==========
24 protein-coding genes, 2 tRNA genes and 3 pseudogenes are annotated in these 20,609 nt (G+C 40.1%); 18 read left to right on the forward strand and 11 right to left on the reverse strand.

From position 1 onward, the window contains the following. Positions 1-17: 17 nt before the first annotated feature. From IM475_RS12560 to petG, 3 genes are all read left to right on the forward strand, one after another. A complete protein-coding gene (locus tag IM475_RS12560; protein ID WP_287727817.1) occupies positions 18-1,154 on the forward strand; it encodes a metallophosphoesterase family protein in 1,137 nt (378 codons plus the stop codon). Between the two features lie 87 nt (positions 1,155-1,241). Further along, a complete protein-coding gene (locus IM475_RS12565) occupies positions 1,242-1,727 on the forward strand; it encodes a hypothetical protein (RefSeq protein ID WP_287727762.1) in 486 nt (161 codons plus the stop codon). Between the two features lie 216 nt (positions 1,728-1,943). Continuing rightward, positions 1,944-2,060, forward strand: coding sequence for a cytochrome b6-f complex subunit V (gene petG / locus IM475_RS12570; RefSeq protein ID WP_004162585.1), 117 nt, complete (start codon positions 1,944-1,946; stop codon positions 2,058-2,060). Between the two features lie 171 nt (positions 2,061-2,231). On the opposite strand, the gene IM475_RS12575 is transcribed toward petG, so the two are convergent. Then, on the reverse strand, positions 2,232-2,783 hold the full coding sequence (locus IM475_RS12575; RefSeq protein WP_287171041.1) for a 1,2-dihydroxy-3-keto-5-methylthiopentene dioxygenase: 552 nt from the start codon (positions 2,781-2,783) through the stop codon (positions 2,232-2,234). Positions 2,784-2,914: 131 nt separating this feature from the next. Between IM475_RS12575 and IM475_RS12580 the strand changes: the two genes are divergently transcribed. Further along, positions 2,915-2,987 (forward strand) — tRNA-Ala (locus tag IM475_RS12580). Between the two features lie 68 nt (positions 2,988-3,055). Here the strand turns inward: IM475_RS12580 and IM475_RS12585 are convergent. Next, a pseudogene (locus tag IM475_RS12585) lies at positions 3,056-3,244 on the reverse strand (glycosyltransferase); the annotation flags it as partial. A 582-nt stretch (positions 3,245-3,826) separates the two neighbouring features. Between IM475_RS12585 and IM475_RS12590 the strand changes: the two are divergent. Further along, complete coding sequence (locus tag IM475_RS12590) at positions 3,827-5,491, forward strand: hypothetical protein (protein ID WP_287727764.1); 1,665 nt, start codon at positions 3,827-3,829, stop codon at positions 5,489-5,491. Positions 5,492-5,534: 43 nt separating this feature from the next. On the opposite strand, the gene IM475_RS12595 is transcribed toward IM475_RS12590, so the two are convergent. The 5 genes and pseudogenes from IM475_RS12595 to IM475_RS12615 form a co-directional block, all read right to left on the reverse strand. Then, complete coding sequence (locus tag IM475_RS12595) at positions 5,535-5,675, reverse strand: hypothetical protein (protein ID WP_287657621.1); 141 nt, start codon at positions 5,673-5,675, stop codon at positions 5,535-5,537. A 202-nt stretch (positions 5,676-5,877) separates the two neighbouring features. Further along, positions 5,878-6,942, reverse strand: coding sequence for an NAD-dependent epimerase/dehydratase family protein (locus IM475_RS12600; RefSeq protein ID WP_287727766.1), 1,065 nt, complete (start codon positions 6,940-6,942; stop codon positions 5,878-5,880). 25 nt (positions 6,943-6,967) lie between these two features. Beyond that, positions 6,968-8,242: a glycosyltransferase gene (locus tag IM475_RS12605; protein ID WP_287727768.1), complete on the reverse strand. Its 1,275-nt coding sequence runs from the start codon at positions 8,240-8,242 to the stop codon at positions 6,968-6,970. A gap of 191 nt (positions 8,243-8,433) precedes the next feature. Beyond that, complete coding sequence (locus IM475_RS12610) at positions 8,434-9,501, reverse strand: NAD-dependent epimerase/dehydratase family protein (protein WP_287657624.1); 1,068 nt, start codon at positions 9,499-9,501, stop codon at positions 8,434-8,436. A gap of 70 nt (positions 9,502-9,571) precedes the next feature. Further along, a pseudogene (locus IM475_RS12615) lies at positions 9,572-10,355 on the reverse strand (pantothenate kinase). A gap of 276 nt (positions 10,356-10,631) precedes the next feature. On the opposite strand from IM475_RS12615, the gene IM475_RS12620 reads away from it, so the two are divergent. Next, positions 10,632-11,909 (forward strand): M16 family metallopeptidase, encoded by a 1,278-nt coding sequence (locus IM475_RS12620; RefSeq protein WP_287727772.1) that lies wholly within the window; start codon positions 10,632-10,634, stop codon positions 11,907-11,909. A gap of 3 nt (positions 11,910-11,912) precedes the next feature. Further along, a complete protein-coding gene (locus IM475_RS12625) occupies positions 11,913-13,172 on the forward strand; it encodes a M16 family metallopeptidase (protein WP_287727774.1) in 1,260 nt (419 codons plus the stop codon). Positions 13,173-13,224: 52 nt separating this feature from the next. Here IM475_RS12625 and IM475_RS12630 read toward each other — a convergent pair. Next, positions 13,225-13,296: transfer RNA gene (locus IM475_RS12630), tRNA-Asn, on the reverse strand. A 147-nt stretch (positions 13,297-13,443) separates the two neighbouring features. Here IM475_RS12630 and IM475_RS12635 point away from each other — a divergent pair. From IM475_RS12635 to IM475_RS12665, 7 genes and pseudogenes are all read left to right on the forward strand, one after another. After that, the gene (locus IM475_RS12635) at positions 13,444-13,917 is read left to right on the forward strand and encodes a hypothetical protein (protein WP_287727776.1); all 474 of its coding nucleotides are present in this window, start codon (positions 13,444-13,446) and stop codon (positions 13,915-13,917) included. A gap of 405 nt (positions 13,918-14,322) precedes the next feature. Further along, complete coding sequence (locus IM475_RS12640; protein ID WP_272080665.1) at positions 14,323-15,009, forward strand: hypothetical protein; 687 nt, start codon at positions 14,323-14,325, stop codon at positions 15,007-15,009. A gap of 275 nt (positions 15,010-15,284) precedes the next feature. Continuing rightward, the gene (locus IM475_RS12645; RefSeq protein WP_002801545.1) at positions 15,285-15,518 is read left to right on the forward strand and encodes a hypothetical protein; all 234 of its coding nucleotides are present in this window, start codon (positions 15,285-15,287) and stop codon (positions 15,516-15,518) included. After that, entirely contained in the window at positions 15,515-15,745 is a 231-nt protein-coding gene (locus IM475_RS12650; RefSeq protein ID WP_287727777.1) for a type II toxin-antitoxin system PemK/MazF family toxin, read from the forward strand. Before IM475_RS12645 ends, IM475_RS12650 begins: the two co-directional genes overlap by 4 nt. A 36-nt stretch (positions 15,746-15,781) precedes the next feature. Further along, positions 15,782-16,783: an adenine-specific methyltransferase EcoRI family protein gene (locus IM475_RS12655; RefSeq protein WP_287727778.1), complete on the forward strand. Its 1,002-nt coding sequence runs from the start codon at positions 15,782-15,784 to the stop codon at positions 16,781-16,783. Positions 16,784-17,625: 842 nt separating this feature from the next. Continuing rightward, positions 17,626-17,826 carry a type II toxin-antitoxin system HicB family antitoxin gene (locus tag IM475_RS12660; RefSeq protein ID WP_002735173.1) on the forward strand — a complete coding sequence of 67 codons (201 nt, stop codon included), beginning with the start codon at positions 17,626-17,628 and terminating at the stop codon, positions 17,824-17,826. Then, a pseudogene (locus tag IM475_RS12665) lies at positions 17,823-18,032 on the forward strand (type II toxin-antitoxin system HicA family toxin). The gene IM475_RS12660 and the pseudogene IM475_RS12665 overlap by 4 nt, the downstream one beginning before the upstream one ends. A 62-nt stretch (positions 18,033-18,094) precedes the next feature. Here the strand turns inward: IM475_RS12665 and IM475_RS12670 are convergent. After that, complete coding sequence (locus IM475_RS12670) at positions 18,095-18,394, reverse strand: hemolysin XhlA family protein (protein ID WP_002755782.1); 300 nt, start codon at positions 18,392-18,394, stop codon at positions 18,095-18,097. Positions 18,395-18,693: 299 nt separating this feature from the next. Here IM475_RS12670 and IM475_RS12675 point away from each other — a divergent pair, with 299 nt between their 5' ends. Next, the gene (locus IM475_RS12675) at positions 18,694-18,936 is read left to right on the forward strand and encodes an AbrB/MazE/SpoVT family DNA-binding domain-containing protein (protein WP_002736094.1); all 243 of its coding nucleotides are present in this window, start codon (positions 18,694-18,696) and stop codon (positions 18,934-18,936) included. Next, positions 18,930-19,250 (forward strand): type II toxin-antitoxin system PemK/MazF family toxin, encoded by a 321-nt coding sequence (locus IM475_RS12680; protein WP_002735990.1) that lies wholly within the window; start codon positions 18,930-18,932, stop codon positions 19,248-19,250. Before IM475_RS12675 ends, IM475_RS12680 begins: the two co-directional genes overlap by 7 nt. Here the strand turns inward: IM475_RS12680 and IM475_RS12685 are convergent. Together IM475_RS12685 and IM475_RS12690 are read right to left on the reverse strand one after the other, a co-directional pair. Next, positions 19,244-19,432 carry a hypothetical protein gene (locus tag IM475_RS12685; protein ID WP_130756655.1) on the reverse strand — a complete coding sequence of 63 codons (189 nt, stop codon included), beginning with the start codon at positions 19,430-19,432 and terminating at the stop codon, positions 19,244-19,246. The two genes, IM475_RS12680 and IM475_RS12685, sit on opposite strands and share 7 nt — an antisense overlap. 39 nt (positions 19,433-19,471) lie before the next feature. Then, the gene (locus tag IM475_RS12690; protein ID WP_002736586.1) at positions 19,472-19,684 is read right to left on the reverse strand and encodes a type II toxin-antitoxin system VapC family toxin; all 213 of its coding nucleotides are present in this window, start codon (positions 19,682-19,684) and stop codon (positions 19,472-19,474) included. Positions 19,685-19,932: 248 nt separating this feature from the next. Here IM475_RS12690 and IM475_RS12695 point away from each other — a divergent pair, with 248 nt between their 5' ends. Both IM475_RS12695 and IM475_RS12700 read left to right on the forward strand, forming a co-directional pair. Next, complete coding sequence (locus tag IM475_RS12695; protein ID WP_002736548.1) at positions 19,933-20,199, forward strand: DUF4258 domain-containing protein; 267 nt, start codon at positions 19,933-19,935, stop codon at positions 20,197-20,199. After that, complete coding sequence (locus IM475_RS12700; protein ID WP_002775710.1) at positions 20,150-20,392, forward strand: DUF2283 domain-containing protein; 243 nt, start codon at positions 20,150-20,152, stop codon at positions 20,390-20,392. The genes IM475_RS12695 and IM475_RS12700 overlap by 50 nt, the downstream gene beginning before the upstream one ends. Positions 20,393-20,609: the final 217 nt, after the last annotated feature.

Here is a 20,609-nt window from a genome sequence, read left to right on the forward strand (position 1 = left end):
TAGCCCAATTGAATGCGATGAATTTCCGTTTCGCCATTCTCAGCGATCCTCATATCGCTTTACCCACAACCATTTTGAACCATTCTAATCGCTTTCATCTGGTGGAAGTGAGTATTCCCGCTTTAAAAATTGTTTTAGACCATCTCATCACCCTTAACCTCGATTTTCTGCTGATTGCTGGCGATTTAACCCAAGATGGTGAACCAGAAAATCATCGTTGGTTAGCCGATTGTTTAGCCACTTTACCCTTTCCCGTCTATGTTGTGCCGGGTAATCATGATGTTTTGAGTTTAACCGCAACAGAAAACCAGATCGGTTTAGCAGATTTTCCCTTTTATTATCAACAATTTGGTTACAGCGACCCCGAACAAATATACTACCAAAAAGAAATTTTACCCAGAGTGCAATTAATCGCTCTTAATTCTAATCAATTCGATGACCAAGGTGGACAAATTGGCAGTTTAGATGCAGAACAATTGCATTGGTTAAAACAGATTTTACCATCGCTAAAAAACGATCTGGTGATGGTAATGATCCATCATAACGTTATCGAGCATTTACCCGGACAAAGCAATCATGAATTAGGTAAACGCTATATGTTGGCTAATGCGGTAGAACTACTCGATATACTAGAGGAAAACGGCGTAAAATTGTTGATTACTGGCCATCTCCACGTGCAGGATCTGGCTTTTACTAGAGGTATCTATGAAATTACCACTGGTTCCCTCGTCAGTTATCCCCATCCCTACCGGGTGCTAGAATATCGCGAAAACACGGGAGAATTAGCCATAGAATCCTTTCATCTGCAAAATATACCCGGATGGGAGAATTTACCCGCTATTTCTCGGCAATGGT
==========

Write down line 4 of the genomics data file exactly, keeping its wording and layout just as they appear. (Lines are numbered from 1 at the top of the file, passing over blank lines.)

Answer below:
TAGCCCAATTGAATGCGATGAATTTCCGTTTCGCCATTCTCAGCGATCCTCATATCGCTTTACCCACAACCATTTTGAACCATTCTAATCGCTTTCATCTGGTGGAAGTGAGTATTCCCGCTTTAAAAATTGTTTTAGACCATCTCATCACCCTTAACCTCGATTTTCTGCTGATTGCTGGCGATTTAACCCAAGATGGTGAACCAGAAAATCATCGTTGGTTAGCCGATTGTTTAGCCACTTTACCCTTTCCCGTCTATGTTGTGCCGGGTAATCATGATGTTTTGAGTTTAACCGCAACAGAAAACCAGATCGGTTTAGCAGATTTTCCCTTTTATTATCAACAATTTGGTTACAGCGACCCCGAACAAATATACTACCAAAAAGAAATTTTACCCAGAGTGCAATTAATCGCTCTTAATTCTAATCAATTCGATGACCAAGGTGGACAAATTGGCAGTTTAGATGCAGAACAATTGCATTGGTTAAAACAGATTTTACCATCGCTAAAAAACGATCTGGTGATGGTAATGATCCATCATAACGTTATCGAGCATTTACCCGGACAAAGCAATCATGAATTAGGTAAACGCTATATGTTGGCTAATGCGGTAGAACTACTCGATATACTAGAGGAAAACGGCGTAAAATTGTTGATTACTGGCCATCTCCACGTGCAGGATCTGGCTTTTACTAGAGGTATCTATGAAATTACCACTGGTTCCCTCGTCAGTTATCCCCATCCCTACCGGGTGCTAGAATATCGCGAAAACACGGGAGAATTAGCCATAGAATCCTTTCATCTGCAAAATATACCCGGATGGGAGAATTTACCCGCTATTTCTCGGCAATGGT